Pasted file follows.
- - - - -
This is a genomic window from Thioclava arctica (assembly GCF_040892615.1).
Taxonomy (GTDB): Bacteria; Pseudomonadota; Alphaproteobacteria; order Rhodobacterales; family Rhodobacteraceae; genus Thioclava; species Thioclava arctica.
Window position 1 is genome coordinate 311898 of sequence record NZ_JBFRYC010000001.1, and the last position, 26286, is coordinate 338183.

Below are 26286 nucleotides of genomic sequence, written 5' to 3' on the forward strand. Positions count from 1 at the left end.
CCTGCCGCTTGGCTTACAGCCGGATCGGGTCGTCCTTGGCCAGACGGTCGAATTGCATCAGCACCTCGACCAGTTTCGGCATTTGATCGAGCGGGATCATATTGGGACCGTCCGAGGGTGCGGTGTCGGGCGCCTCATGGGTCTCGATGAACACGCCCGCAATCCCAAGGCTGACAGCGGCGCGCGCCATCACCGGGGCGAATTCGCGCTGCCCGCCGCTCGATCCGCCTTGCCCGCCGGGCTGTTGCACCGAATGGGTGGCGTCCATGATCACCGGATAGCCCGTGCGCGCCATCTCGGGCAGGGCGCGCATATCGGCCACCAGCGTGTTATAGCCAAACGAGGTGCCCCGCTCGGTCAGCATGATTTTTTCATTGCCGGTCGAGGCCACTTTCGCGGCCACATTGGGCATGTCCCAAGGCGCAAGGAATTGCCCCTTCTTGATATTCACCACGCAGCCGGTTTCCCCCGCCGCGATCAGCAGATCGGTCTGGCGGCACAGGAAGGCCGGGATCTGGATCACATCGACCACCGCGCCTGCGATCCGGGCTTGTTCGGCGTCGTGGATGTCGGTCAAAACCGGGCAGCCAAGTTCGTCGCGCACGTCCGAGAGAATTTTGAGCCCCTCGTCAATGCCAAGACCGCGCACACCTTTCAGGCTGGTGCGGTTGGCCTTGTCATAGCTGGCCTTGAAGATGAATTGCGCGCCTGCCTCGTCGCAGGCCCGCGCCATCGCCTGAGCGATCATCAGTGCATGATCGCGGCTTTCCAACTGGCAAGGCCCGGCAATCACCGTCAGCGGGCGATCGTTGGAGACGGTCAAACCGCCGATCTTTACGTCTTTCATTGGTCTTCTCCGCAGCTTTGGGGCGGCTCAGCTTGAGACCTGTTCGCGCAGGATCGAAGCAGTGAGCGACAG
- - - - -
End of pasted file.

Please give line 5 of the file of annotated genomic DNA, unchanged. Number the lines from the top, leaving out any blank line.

CCTGCCGCTTGGCTTACAGCCGGATCGGGTCGTCCTTGGCCAGACGGTCGAATTGCATCAGCACCTCGACCAGTTTCGGCATTTGATCGAGCGGGATCATATTGGGACCGTCCGAGGGTGCGGTGTCGGGCGCCTCATGGGTCTCGATGAACACGCCCGCAATCCCAAGGCTGACAGCGGCGCGCGCCATCACCGGGGCGAATTCGCGCTGCCCGCCGCTCGATCCGCCTTGCCCGCCGGGCTGTTGCACCGAATGGGTGGCGTCCATGATCACCGGATAGCCCGTGCGCGCCATCTCGGGCAGGGCGCGCATATCGGCCACCAGCGTGTTATAGCCAAACGAGGTGCCCCGCTCGGTCAGCATGATTTTTTCATTGCCGGTCGAGGCCACTTTCGCGGCCACATTGGGCATGTCCCAAGGCGCAAGGAATTGCCCCTTCTTGATATTCACCACGCAGCCGGTTTCCCCCGCCGCGATCAGCAGATCGGTCTGGCGGCACAGGAAGGCCGGGATCTGGATCACATCGACCACCGCGCCTGCGATCCGGGCTTGTTCGGCGTCGTGGATGTCGGTCAAAACCGGGCAGCCAAGTTCGTCGCGCACGTCCGAGAGAATTTTGAGCCCCTCGTCAATGCCAAGACCGCGCACACCTTTCAGGCTGGTGCGGTTGGCCTTGTCATAGCTGGCCTTGAAGATGAATTGCGCGCCTGCCTCGTCGCAGGCCCGCGCCATCGCCTGAGCGATCATCAGTGCATGATCGCGGCTTTCCAACTGGCAAGGCCCGGCAATCACCGTCAGCGGGCGATCGTTGGAGACGGTCAAACCGCCGATCTTTACGTCTTTCATTGGTCTTCTCCGCAGCTTTGGGGCGGCTCAGCTTGAGACCTGTTCGCGCAGGATCGAAGCAGTGAGCGACAG